list

An example of a Flutter RadioListTile in a ListView

Here’s a little example of a Flutter time preferences widget, something I’ll be using in the new version of my Just Be app. Probably most important thing about this source code is that it shows an example of how to use the Flutter RadioListTile:

How to drop the first matching element in a Scala sequence

Summary: This blog post shows one way to drop/filter the first matching element from a Scala sequence (Seq, List, Vector, Array, etc.). I don’t claim that the algorithm is efficient, but it does work.

Background

While creating some Scala test code earlier today I had an immutable list of toppings for a pizza, and I got into a situation where I wanted to remove the first instance of a topping.

A “Minority Report” Monte Carlo simulation in Scala

This article shares the source code for a Monte Carlo simulation that I wrote in Scala. It was inspired by the movie Minority Report, as well as my own experience.

Background

For the purposes of this simulation, imagine that you have three people that are each “right” roughly 80% of the time. For instance, if they take a test with 100 questions, each of the three individuals will get 80 of the questions right, although they may not get the same questions right or wrong. Given these three people, my question to several statisticians was, “If two of the people have the same answer to a given question, what are the odds that they are correct? Furthermore, if all three of them give the same answer to a question, what are the odds that they are right?”

A Scala method to write a list of strings to a file

As a brief note today, here’s a Scala method that writes the strings in a list — more accurately, a Seq[String] — to a file:

def writeFile(filename: String, lines: Seq[String]): Unit = {
    val file = new File(filename)
    val bw = new BufferedWriter(new FileWriter(file))
    for (line <- lines) {
        bw.write(line)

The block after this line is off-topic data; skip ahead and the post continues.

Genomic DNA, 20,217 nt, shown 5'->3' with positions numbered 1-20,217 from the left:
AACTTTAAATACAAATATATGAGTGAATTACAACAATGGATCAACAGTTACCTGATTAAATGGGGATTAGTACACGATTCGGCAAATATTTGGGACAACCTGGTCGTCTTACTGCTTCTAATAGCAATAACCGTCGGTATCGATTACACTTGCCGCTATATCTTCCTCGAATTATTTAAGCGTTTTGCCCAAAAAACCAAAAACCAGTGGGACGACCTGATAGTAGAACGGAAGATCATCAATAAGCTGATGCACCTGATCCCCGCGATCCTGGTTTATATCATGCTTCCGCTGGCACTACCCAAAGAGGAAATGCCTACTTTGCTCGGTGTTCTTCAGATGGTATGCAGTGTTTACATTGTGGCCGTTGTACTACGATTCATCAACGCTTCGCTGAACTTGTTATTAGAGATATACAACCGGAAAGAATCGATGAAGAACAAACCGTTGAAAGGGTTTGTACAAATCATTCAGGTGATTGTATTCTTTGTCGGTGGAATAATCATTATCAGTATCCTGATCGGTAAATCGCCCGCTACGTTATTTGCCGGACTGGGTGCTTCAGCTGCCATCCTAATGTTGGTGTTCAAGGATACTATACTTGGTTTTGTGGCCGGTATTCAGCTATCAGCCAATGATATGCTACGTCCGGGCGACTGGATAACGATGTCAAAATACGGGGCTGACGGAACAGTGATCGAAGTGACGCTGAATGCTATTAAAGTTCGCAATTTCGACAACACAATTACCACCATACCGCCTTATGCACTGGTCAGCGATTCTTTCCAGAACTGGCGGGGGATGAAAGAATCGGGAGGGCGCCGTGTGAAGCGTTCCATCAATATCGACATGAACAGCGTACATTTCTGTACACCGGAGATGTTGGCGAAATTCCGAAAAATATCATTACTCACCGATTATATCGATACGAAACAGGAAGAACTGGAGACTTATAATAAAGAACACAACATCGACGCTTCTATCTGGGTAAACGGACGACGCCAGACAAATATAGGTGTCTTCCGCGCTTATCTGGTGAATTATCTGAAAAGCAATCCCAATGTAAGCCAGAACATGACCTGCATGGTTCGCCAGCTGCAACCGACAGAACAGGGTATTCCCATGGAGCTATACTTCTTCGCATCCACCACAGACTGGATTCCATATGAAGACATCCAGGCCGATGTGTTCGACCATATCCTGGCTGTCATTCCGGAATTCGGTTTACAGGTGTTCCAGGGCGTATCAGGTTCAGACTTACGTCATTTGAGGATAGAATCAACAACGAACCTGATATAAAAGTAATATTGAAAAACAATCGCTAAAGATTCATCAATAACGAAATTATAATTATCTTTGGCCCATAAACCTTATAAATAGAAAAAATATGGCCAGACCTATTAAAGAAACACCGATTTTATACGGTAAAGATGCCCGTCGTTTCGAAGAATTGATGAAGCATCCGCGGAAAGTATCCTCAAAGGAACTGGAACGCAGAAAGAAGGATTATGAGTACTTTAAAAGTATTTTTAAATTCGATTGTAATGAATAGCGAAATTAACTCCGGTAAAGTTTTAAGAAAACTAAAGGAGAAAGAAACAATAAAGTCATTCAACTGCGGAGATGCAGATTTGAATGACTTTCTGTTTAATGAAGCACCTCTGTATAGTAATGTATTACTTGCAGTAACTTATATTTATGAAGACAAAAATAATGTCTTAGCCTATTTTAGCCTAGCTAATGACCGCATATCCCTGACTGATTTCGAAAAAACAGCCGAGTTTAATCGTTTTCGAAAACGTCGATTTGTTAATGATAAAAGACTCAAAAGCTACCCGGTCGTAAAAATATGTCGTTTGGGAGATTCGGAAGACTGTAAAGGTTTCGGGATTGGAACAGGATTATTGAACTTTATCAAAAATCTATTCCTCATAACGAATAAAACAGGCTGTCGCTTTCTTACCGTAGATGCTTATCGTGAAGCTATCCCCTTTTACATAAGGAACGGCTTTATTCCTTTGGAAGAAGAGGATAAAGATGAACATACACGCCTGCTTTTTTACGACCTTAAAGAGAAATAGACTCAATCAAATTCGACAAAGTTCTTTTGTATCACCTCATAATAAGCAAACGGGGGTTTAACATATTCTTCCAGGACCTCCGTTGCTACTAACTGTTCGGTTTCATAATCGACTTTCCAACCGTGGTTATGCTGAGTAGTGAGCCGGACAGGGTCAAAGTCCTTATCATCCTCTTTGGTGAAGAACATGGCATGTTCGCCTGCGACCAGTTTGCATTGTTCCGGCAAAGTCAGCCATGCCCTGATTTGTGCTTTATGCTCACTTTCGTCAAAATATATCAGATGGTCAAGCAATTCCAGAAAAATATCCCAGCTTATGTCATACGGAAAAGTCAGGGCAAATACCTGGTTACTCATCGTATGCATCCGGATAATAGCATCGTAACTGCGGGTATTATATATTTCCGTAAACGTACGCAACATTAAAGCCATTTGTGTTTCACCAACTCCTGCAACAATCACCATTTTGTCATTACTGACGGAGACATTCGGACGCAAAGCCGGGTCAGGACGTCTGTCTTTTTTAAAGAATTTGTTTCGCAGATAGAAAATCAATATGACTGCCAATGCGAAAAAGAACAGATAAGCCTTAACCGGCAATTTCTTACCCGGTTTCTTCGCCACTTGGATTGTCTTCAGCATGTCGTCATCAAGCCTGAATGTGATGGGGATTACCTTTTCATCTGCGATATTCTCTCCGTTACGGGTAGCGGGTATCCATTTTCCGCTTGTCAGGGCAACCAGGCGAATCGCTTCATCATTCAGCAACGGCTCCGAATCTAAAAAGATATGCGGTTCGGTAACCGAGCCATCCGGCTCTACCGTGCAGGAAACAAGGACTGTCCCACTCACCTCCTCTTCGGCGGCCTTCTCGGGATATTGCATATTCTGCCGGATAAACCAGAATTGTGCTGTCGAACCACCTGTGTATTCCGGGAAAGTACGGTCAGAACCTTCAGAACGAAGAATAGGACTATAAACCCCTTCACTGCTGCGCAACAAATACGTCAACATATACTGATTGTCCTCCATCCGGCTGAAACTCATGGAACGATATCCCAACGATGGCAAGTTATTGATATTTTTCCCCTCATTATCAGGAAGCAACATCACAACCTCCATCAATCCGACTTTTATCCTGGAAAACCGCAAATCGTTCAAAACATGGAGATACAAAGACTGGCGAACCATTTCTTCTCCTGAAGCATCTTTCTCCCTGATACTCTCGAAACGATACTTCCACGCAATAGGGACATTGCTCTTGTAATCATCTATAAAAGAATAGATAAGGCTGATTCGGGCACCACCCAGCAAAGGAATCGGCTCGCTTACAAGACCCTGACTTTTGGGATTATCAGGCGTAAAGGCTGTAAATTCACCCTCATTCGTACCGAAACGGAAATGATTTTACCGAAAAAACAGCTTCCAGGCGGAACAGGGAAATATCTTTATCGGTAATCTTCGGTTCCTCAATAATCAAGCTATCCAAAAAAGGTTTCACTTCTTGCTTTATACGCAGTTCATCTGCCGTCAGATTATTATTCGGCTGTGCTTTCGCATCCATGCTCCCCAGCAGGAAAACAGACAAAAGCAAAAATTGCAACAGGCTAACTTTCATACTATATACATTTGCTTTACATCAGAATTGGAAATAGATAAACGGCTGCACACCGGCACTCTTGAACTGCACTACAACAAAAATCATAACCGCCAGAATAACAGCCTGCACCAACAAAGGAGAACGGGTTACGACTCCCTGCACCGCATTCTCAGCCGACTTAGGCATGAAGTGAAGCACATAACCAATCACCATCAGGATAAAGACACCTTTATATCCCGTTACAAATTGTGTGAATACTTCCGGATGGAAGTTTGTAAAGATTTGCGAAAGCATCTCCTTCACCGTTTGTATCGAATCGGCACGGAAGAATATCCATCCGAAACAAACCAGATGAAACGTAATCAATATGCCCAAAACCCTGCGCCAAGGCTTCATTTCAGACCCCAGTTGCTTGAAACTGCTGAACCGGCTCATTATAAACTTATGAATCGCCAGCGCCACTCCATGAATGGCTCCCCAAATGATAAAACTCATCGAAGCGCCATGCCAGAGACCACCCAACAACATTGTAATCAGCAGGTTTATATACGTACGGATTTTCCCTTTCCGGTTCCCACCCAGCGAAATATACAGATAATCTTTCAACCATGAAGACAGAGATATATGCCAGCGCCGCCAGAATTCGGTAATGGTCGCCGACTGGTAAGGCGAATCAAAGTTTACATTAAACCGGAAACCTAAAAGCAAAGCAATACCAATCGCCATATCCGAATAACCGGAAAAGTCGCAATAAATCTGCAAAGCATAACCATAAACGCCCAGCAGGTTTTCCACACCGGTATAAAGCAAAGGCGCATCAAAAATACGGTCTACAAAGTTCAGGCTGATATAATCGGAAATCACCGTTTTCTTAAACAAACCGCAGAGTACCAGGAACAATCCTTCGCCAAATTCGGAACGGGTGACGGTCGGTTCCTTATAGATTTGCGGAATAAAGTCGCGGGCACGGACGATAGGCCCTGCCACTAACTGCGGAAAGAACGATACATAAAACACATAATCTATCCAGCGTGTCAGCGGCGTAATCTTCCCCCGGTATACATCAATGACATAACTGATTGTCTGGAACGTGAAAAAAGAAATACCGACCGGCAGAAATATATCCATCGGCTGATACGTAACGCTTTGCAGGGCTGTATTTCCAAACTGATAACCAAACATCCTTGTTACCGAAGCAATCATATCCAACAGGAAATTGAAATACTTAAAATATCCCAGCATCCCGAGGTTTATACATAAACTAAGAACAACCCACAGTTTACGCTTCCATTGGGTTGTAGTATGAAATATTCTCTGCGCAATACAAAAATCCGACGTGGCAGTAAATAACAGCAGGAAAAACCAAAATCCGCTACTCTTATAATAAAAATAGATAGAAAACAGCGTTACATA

}
    bw.close()
}

Java: A Java list `tail` function (for ArrayList, LinkedList, etc.)

As a brief note today, I was working on a Java/Android application recently, and I needed a “tail” function when I was working on a Java list. What I mean by that is that Scala has a tail function that returns all elements of the list except for the head element, like this:

scala> val x = List(1,2,3,4)
x: List[Int] = List(1, 2, 3, 4)

scala> x.tail
res1: List[Int] = List(2, 3, 4)  //head element removed

and I wanted the same thing in Java.

Scala: Generating a sequence/list of all ASCII printable characters

I ran into a couple of interesting things today when trying to generate random alphanumeric strings in Scala, which can be summarized like this. I won’t get into the “random” stuff I was working on, but here are a couple of examples of how to generate lists of alphanumeric/ASCII characters in Scala:

scala> val chars = ('a' to 'Z').toList
chars: List[Char] = List()

scala> val chars = ('A' to 'z').toList
chars: List[Char] = 
List(A, B, C, D, E, F, G, H, I, J, K, L, 
     M, N, O, P, Q, R, S, T, U, V, W, X, 
     Y, Z, [, \, ], ^, _, `, a, b, c, d, 
     e, f, g, h, i, j, k, l, m, n, o, p, 
     q, r, s, t, u, v, w, x, y, z)

scala> val chars = (' ' to 'z').toList
chars: List[Char] = 
List( , !, ", #, $, %, &, ', (, ), *, +, 
     ,, -, ., /, 0, 1, 2, 3, 4, 5, 6, 7, 
     8, 9, :, ;, <, =, >, ?, @, A, B, C, 
     D, E, F, G, H, I, J, K, L, M, N, O, 
     P, Q, R, S, T, U, V, W, X, Y, Z, [, 
     \, ], ^, _, `, a, b, c, d, e, f, g, 
     h, i, j, k, l, m, n, o, p, q, r, s, 
     t, u, v, w, x, y, z)